It would be easy to blame struggling B2B marketing efforts on the pandemic or the reduced budgets that have resulted from it, but the uncomfortable truth is that traditional marketing tactics are becoming stale and ineffective, and they need refreshing.
If every B2B marketer is following the same playbook, it’s time to develop a new play. Community-based marketing (CBM) can be that play.
Digital communities have undergone a resurgence in recent months, and so introducing CBM into your strategy can help you gain the attention, action, and loyalty of prospects and clients.
What is community-based marketing, and why is now the right time for it?
By now, we’re all well versed in the concept of account-based marketing (ABM), so where does CBM fit in?
Community-based marketing makes use of the shared connections you find in a professional community. The people in those communities are drawn together by a collective practice or area of expertise, and CBM uses those connections to create closer, more valuable relationships with prospects and customers.
In a time when we’re all a little starved of human connection, both in our personal and professional lives, the need to feel part of a group is stronger than it might otherwise be. Digital communities provide somewhere to share ideas, ask questions, gain support, and build relationships—at a time when doing so is so important.
Moreover, when you consider how saturated channels such as email, social ads, and paid search are, it’s easy to see why it’s time to explore a new avenue. And as the clickthrough rates you desire are becoming increasingly difficult to achieve, ad spend is becoming more costly.
Where in the marketing funnel does CBM fit?
The interest, consideration, and desire stages of the marketing funnel lend themselves particularly well to community-based marketing.
CBM offers an opportunity both to further engage with prospects who have already proved their interest in your offering and to build your expertise, authority, and credibility within your target audience.
Part of that comes down to scale. Although B2C community marketing can work well with larger numbers, relationships in B2B are generally lower in volume but higher in value. It’s important that your community have enough members to gather a natural momentum, but you’ll want to avoid their becoming too noisy or anonymous.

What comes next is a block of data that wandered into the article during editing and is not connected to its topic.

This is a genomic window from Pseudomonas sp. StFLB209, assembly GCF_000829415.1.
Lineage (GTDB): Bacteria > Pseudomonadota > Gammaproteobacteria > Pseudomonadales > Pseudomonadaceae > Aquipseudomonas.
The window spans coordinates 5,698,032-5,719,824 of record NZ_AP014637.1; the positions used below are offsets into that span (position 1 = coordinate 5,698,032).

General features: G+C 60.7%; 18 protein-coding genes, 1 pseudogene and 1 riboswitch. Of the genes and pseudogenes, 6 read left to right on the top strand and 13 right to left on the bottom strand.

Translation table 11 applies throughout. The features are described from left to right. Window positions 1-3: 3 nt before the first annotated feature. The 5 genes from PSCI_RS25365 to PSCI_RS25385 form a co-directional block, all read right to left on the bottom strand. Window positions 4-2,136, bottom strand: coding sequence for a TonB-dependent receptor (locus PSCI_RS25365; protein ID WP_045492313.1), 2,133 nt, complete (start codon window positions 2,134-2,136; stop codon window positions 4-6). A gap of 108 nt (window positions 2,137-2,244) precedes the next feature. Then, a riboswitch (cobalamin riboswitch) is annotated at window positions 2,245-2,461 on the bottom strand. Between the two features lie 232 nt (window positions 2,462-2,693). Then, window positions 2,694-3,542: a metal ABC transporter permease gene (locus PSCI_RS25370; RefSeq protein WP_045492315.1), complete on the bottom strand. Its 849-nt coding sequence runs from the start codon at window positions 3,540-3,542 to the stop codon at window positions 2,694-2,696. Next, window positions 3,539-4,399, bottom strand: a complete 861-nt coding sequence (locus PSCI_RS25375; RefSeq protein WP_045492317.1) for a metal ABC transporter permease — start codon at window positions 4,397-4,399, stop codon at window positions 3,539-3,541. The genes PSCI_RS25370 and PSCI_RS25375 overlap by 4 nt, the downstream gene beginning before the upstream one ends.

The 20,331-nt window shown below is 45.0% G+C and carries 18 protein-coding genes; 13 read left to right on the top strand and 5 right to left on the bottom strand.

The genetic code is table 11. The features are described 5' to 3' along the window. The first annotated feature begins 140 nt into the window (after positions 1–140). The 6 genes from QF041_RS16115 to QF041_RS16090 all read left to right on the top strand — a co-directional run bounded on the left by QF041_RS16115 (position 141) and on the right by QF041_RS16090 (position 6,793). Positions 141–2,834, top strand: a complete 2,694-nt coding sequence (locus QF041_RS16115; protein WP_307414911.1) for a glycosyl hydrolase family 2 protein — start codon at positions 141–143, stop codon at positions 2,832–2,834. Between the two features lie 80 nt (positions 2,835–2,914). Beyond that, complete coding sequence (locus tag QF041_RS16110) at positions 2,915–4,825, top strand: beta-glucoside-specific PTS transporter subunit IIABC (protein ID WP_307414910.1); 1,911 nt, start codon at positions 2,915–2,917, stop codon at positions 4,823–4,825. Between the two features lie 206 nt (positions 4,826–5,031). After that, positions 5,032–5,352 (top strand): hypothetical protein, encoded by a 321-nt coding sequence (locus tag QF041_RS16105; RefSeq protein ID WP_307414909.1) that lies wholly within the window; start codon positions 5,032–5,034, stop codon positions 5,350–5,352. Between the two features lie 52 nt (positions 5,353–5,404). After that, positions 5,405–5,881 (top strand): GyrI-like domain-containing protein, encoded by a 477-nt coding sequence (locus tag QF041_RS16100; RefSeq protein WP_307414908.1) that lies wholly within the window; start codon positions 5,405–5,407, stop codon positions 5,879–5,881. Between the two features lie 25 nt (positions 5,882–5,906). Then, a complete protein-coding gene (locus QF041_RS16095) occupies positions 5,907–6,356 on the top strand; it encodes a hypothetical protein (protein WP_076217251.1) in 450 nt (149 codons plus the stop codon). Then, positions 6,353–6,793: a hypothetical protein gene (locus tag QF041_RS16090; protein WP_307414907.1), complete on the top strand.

There’s an opportunity to introduce CBM during the loyalty and advocacy stage, as well. Identifying your key accounts and providing “concierge” levels of service and support can encourage customers to stick with you over longer periods of time, as well as lead to referrals.
Make your CBM strategy a success
Various factors play a role in the success of your CBM strategy. Here are some areas to focus on.
Select the right group host
The importance of selecting the right community leader cannot be overstated.
To attract and retain the right community members, as well as encourage the right kinds of conversations, you’ll need someone senior and influential. But don’t overlook softer skills. Your admin should be resilient and assertive while showing a great deal of empathy and knowing when to step in and when to step back.
It’s also a good idea to opt for someone comfortable with the technology you select, which brings me to the next point.
Choose the right platform
There is no one correct platform, but factors you should take into consideration are your industry sector, the size of your target audience, the size of your business, and the kind of culture you’re trying to cultivate.
Large platforms such as LinkedIn can feel anonymous and impersonal, for example, whereas companies in niche areas might want to explore specialist models such as Substack (for writers) or Patreon (for artists).
For communities that are in-between in scale, open-source software and ready-to-go mobile-first platforms offer a risk-free and low entry-cost option to get your B2B community off the ground.
Curate, don’t dictate
There’s a fine line between a well organized environment and a stifled one. The most successful communities feel like they are “owned” by the community itself. It’s fine to steer conversation when needed, but it’s crucial not to attempt to dominate conversation.
That equilibrium happens over time, not overnight. With the right people involved, you should begin to see your community members offer up their own ideas, questions, and opinions.
Be consistent and persistent
To get into a rhythm, post consistently in your community—especially in the early stages. For example, dedicating certain days of the week to specific posts, welcoming new members, or holding interviews or discussions can be good ways to build momentum.
Long droughts without any content might have new members questioning the longevity of the group, whereas sudden surges of activity could feel overwhelming to busy professionals struggling to stay on top of new messages.
Above all, persistency is a tool you’ll want to keep in your armory. It can take a while to get a group off the ground, because you must build trust and make people comfortable and confident enough to open up.
But investing that time and energy will create a truly valuable community—both for you and its members.